Last night in Boston I saw G. Love and Special Sauce, my favorite contemporary band. If I could figure out how to get back in time to do some Thanksgiving cooking, I'd consider another G. Love concert tonight in New York, where I could also get a RUB fix before the show.
G. Love is my music of choice for long distance BBQ research trips and for sitting on the porch tending the smoker. Defying classification into any one genre, it's a mix of folk, blues, rock, jazz, reggae and hip hop. No matter what you call it, it's a laid back sound that oozes summertime. With hits like "Baby's Got Sauce" and "Cold Beverage", G. Love involves food and drink into his lyrics more than any artist I can think of, including Jimmy Buffett. Lemonade is an obsession: it's referenced on at least 6 different songs, tattooed on G's upper arm and is the title of his latest CD release. His catalog, now spanning 7 albums, also mentions special sauce ("The Recipe"), sandwiches ("The Fishing Song"), caviar ("This Ain't Living"), Thai noodles ("Front Porch Lounger"), ham and swiss ("Fat Man"), milk and cereal ("Milk and Cereal"), chicken lo mein ("Soda Pop"), and Eggo waffles ("The Roaches").
I've been a little busy with a family project, so for the second weekend in a row I didn't try any new places. Instead, I returned for meals at Firefly's in Framingham on Friday (burger), Chili Head BBQ in West Bridgewater MA on Saturday (ribs, chicken, sausage) and Blue Ribbon in West Newton Sunday (brisket, sausage). I did take some time to update some of the earliest reviews to include more photos and links to larger versions of some of the existing photos. Remember, clicking on most of the meat photos gets you a larger image that's 1200 pixels wide. These photo updates include Memphis Roadhouse in South Attleboro MA, Armadillo Depot in Worcester MA and Uncle Pete's in Revere MA.
There are also a few new items in the News page.
Double Secret Probation
All Star Sandwich Bar in Cambridge has been making some major tweaks to the menu in the last week or so. Some are good, some not so good, and some dreadful.
First, the good. From day one (literally) I was a fan of All Star Sandwich Bar's chili that featured smoked brisket. With so much spice (cumin got the leading role) yet only a mild heat, it was very different from any other chili I've had. And it was great. Then they added tomato, cranked up the heat level but took away the spices that made it so distinctive. No longer unique, but still great. Now they've returned to the flavor of the first incarnation but with the heat of the second. This is the best of the three. Memo to Chris and Jim: stop messing with it, it's perfect.
Now the sort-of-good mixed in with some not-so-good. The burgers, which I rank among the best I've ever had, now come with cole slaw and fries instead of cole slaw and panzanella salad. Nice. The only problem is they raised the price $2, making the standard burger $10 and the bacon cheeseburger $13 now. Ouch.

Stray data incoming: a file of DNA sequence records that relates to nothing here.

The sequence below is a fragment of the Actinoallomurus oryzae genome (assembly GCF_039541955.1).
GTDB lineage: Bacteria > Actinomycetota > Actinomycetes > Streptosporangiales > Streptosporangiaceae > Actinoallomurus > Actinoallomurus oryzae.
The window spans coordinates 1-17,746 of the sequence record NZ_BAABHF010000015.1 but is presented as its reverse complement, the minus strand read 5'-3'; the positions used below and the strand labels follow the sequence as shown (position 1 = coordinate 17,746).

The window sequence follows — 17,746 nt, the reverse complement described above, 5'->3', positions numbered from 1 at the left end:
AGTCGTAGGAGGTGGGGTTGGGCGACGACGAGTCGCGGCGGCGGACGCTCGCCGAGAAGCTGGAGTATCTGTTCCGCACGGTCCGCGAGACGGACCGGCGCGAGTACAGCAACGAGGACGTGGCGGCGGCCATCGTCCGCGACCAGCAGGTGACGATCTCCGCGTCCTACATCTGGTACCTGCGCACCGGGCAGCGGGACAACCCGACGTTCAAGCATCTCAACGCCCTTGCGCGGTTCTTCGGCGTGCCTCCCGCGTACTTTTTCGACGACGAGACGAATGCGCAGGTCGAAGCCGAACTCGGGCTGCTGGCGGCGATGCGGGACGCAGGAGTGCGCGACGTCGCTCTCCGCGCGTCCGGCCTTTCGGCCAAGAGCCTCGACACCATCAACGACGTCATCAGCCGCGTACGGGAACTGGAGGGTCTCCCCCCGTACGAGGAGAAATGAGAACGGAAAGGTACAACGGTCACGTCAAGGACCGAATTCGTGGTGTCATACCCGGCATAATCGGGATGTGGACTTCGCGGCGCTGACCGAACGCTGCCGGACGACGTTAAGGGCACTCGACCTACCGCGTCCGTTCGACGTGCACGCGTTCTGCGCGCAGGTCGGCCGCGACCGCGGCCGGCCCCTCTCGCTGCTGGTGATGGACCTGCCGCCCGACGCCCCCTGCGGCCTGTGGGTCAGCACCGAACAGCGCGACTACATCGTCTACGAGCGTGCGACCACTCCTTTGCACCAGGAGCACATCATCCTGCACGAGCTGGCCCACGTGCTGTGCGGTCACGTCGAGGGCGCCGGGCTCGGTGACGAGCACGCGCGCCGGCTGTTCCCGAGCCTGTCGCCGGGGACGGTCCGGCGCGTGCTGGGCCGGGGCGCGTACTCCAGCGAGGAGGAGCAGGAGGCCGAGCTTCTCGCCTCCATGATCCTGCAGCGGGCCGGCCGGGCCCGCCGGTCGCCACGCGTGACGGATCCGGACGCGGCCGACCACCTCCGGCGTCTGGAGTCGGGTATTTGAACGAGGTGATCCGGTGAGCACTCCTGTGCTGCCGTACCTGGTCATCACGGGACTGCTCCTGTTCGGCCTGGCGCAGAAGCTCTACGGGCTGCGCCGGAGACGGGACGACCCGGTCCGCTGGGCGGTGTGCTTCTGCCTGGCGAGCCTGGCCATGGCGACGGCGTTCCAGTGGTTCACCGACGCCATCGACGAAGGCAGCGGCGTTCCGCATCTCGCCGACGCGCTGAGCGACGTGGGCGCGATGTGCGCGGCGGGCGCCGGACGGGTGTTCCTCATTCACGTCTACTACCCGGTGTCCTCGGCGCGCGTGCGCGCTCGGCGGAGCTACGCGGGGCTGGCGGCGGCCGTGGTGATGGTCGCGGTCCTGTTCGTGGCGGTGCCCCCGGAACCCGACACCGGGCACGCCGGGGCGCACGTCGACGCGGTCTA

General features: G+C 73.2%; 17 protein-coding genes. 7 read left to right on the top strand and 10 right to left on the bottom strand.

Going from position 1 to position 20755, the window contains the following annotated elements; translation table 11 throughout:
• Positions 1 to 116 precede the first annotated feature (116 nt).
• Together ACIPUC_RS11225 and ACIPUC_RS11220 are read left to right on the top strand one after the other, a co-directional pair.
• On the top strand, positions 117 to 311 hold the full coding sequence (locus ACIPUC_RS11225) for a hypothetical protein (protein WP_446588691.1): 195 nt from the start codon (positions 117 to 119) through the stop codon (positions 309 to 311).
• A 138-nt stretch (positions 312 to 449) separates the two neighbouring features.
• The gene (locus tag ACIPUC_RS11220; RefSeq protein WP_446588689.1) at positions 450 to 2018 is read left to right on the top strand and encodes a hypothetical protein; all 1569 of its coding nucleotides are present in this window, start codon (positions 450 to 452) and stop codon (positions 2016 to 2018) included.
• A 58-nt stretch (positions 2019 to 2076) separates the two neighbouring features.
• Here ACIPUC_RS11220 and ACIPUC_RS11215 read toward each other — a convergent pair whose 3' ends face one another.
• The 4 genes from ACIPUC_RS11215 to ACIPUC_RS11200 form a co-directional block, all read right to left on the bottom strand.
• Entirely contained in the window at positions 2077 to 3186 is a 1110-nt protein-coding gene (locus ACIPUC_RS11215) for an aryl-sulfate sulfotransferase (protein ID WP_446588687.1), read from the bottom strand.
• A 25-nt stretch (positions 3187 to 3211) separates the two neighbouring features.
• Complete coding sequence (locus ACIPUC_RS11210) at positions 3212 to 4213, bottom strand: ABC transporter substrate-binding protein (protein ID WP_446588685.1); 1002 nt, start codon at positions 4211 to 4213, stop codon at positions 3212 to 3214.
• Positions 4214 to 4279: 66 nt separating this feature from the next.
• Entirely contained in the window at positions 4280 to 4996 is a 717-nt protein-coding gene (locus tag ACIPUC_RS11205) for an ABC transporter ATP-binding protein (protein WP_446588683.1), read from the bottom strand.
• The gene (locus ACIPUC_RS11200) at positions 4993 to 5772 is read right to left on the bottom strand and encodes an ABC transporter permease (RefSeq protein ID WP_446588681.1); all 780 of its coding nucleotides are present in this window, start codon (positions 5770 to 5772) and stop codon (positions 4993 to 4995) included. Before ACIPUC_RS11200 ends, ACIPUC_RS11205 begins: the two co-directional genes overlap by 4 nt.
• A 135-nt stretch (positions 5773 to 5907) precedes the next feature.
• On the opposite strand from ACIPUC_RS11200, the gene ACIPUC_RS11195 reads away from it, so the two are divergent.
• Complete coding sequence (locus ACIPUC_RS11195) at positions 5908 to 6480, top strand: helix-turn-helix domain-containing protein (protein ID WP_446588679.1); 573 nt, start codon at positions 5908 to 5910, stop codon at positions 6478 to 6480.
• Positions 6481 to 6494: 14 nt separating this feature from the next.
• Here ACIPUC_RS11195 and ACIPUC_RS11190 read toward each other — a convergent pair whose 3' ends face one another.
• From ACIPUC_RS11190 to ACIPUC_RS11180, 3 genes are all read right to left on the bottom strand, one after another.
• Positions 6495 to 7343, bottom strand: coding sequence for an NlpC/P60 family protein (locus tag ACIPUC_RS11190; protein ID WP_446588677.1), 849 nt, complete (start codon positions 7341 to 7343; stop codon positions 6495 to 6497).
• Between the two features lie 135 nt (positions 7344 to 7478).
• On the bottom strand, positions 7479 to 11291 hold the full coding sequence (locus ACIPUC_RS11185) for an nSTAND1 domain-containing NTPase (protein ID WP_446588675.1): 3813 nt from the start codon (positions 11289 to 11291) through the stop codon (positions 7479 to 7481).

Now the dreadful. The basic menu has been scaled back in the name of quality and efficiency. This is to allow the crew to make the sandwiches better and faster, but other than the Reuben, the sandwiches that are left don't really excite me. Some sandwiches, like the Clogger, the Gobbler and various griddled cheeses, are off the menu. Others, like the Texas Reuben (my favorite), the Pastraminator (my 2nd favorite), the Atomic Meatloaf (my 3rd), the Pulled Pork (my 4th) and the Monte Cristo, have been relegated to once-a-week status as specials.
In my Joints directory there are some places that are hardcore barbecue joints and others that are only peripherally barbecue. Realistically speaking, All Star is (or at least was) in the latter group. The bare minimum for inclusion, in my mind, is either having at least two barbecue meats on the menu or having "Ribs" or "BBQ" or "Smokehouse" or "Soul" or some similar iconic reference in the restaurant name. All Star made the cut on the basis of its pulled pork sandwich and its Texas Reuben (with sliced smoked brisket). Now that these are only available on a part time basis, the only true barbecue holdout is the chili. It's great chili, but it's not enough.
As I type this on Thursday afternoon, I'm wearing my All Star Sandwich Bar shirt. I'm the biggest All Star Sandwich fan there is. With the exception of the Cuban, every sandwich I've had there has been absolutely wonderful. Their burgers are juicy, beefy and delicious. Their chili rocks. But I want my sandwiches back.
I'm still a fan, and I'll be back, but I'm a little sad and disappointed.
What a Difference a (Time of) Day Makes
Or the day of the week. Or the passing of days.
Some joints (RUB in New York, Blue Ribbon in the Boston area, and Goody Cole's in New Hampshire all come to mind) are just as good at lunch as they are at dinner. Some joints are noticeably different at different times of the day. It's not that they're mailing it in at lunchtime (although some do). It's a simple barbecue fact that at most places, given the cooking times required, some meats crossing the counter today will have been smoked yesterday, possibly visiting the refrigerator before you eat them. Brisket may be your best bet at lunchtime: if loaded into the smoker in the early evening, it will be ready to eat just before lunch the next day.